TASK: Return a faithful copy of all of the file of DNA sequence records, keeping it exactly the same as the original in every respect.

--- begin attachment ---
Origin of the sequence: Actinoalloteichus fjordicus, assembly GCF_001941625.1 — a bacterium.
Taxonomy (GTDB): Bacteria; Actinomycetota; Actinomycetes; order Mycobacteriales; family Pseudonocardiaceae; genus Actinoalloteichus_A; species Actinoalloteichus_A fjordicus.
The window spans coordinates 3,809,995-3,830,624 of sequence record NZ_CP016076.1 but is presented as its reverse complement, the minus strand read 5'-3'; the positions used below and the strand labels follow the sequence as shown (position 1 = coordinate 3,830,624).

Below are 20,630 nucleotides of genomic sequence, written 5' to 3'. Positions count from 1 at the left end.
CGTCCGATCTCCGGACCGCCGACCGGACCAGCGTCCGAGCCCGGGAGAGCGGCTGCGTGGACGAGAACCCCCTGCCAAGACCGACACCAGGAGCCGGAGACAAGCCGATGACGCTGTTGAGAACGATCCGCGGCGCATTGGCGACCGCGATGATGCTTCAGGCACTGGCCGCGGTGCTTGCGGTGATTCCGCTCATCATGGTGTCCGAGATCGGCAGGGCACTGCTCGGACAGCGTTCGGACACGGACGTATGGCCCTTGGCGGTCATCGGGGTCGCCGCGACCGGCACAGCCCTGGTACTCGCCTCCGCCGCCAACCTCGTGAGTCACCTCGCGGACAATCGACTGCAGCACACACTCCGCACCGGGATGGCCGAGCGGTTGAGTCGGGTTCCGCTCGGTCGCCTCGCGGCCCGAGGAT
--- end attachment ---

Origin of the sequence: Actinoalloteichus fjordicus, assembly GCF_001941625.1 — a bacterium.
Taxonomy (GTDB): Bacteria; Actinomycetota; Actinomycetes; order Mycobacteriales; family Pseudonocardiaceae; genus Actinoalloteichus_A; species Actinoalloteichus_A fjordicus.
The window spans coordinates 3,809,995-3,830,624 of sequence record NZ_CP016076.1 but is presented as its reverse complement, the minus strand read 5'-3'; the positions used below and the strand labels follow the sequence as shown (position 1 = coordinate 3,830,624).

Below are 20,630 nucleotides of genomic sequence, written 5' to 3'. Positions count from 1 at the left end.
CGTCCGATCTCCGGACCGCCGACCGGACCAGCGTCCGAGCCCGGGAGAGCGGCTGCGTGGACGAGAACCCCCTGCCAAGACCGACACCAGGAGCCGGAGACAAGCCGATGACGCTGTTGAGAACGATCCGCGGCGCATTGGCGACCGCGATGATGCTTCAGGCACTGGCCGCGGTGCTTGCGGTGATTCCGCTCATCATGGTGTCCGAGATCGGCAGGGCACTGCTCGGACAGCGTTCGGACACGGACGTATGGCCCTTGGCGGTCATCGGGGTCGCCGCGACCGGCACAGCCCTGGTACTCGCCTCCGCCGCCAACCTCGTGAGTCACCTCGCGGACAATCGACTGCAGCACACACTCCGCACCGGGATGGCCGAGCGGTTGAGTCGGGTTCCGCTCGGTCGCCTCGCGGCCCGAGGAT